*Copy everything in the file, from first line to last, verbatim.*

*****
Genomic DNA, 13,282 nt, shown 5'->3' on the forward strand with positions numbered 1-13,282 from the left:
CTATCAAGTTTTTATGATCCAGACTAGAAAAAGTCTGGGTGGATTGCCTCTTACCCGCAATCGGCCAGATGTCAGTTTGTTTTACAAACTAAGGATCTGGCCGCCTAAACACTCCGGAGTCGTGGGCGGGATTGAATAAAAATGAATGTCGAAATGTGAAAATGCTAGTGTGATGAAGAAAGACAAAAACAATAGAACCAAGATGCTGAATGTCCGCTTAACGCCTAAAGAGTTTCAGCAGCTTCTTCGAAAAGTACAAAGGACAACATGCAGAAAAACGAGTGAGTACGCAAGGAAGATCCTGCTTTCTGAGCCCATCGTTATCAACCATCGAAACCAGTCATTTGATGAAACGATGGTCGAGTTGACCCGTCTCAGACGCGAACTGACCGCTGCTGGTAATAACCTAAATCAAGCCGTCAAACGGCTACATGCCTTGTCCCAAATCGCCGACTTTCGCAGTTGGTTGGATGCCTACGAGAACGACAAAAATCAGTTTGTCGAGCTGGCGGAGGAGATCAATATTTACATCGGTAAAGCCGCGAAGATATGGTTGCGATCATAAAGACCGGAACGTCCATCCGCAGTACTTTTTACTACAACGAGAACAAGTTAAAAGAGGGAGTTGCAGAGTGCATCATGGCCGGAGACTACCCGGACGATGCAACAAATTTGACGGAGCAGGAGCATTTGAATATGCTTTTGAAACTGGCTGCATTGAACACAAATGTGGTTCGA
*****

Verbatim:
Genomic DNA, 13,282 nt, shown 5'->3' on the forward strand with positions numbered 1-13,282 from the left:
CTATCAAGTTTTTATGATCCAGACTAGAAAAAGTCTGGGTGGATTGCCTCTTACCCGCAATCGGCCAGATGTCAGTTTGTTTTACAAACTAAGGATCTGGCCGCCTAAACACTCCGGAGTCGTGGGCGGGATTGAATAAAAATGAATGTCGAAATGTGAAAATGCTAGTGTGATGAAGAAAGACAAAAACAATAGAACCAAGATGCTGAATGTCCGCTTAACGCCTAAAGAGTTTCAGCAGCTTCTTCGAAAAGTACAAAGGACAACATGCAGAAAAACGAGTGAGTACGCAAGGAAGATCCTGCTTTCTGAGCCCATCGTTATCAACCATCGAAACCAGTCATTTGATGAAACGATGGTCGAGTTGACCCGTCTCAGACGCGAACTGACCGCTGCTGGTAATAACCTAAATCAAGCCGTCAAACGGCTACATGCCTTGTCCCAAATCGCCGACTTTCGCAGTTGGTTGGATGCCTACGAGAACGACAAAAATCAGTTTGTCGAGCTGGCGGAGGAGATCAATATTTACATCGGTAAAGCCGCGAAGATATGGTTGCGATCATAAAGACCGGAACGTCCATCCGCAGTACTTTTTACTACAACGAGAACAAGTTAAAAGAGGGAGTTGCAGAGTGCATCATGGCCGGAGACTACCCGGACGATGCAACAAATTTGACGGAGCAGGAGCATTTGAATATGCTTTTGAAACTGGCTGCATTGAACACAAATGTGGTTCGA